- 77% of participating schools noted an improvement in brain function and learning in pupils after exercise
- Exercise improved mood of all children in the study
- Brain speed improved by up to 19% after exercise
- Improved mood led to improved brain speed after exercise – most notable for boys
- Not having breakfast resulted in poor memory
Researchers from Loughborough University looked at the impact of physical activity on behaviour and classroom achievement among primary youngsters from 17 schools across the UK.
All of the children, aged between 10 and 11 years old, were taking part in a joint BBC and Premier League exercise and education programme, called Super Movers.
They found that 77% of the schools that took part in the scheme reported an improvement in brain function and learning in their pupils after exercise.
The mood of the children also improved after physical activity.
Professor Eef Hogervorst, of the School of Sport, Exercise and Health Sciences at Loughborough University, said: “We tested the Super Movers exercise programme and compared it against normal classroom activities in 17 schools.
“The study showed that the Super Movers programme improved brain speed – up to an average of 19% – and mood, from okay to feeling very good, significantly in children.
“This has a big impact on their learning and other activities in the classroom.
“What is good for the heart is good for the brain.
"However, one other thing we found is that not having breakfast resulted in poor memory.”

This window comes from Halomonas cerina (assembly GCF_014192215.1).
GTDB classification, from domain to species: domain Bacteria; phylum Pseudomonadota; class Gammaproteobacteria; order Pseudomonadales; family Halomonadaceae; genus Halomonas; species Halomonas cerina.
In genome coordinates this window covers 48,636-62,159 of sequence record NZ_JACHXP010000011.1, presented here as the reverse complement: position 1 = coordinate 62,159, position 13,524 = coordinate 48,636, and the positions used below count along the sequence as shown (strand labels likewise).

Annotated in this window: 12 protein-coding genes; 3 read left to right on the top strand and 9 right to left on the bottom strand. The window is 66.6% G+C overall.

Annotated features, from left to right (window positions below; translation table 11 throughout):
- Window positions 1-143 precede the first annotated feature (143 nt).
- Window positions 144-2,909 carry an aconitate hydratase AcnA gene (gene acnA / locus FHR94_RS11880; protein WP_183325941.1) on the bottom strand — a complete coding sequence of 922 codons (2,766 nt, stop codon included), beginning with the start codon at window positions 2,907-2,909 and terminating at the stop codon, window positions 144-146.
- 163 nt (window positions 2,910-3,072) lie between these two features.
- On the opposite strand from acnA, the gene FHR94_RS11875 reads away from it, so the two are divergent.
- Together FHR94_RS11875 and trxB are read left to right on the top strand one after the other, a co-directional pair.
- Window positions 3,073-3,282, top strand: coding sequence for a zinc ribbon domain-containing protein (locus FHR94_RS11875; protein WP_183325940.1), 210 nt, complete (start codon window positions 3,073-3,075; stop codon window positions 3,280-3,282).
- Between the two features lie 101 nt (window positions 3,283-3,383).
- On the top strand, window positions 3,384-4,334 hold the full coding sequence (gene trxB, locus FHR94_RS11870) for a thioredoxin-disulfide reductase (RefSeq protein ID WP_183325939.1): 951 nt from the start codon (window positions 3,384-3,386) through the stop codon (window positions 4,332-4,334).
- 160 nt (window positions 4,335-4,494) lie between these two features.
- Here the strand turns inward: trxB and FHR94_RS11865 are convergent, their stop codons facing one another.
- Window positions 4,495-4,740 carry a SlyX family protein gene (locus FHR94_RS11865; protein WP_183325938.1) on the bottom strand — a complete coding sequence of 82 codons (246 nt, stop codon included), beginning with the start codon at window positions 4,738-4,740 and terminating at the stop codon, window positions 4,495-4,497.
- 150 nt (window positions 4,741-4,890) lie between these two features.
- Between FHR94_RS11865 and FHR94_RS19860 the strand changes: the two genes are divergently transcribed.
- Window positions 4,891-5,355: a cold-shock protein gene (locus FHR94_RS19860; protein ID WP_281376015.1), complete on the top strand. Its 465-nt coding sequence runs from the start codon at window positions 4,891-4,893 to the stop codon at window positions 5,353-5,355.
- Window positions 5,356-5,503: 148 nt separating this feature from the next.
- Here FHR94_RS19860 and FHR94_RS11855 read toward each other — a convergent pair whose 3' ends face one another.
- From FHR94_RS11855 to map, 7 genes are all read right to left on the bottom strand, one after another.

The school children were split into two groups - a group that exercised and a group that did not.
The exercise group completed 50 minutes of physical activity - including circuit-style training and choreography copied from Super Movers active classroom resources - and then performed a series of cognitive tasks to establish if the exercise helped boost their attention span and improve their learning, compared to their classmates who did no physical activity.
Findings from the study indicated that brain speed, the ability to process information and apply it to tasks, increased by up to 19% after exercise.
Physical activity also significantly improved mood in all the children who exercised, with twice as many boys in the exercise group showing a clear link between improved mood and increased brain speed compared to the non-exercise control group.
Prof Eef Hogervorst said: “The nationwide experiment has yielded some really encouraging results and shows that with less than an hour of enjoyable physical exercise in a day, we can see some real improvements to children’s learning.
“It has long been established that exercise can boost brain function, but to see such significant results across the board confirms that fun exercise, like the Super Movers resources, can make a real difference.”
Super Movers is a BBC and Premier League initiative which helps teachers inspire primary school children to get more active and boost their learning throughout their school day.
The schools that took part were:
- Fairfield Road Primary School and Button Lane Primary School, Manchester
- Eastfield Primary School, Hull
- Green Lane Primary and Nursery School, Kingston
- Tweedmouth Community Middle School, Berwick-upon-Tweed
- St John's CE (VA) J & I School, Huddersfield
- Bantock Primary School, Wolverhampton
- St Peters C of E Primary School, Bristol
- Balfour Primary School, Brighton
- St. James' Church of England Primary Academy, Bournemouth
- Linn Primary School, Larne
- St Patrick’s Catholic Primary School, Southampton
- Forest Lodge Academy, Leicester
- Plantation Primary School and Nursery, Liverpool
- Mount Florida Primary School and Nursery Class, Glasgow
- Radnor Primary School and Herbert Thompson Primary School, Cardiff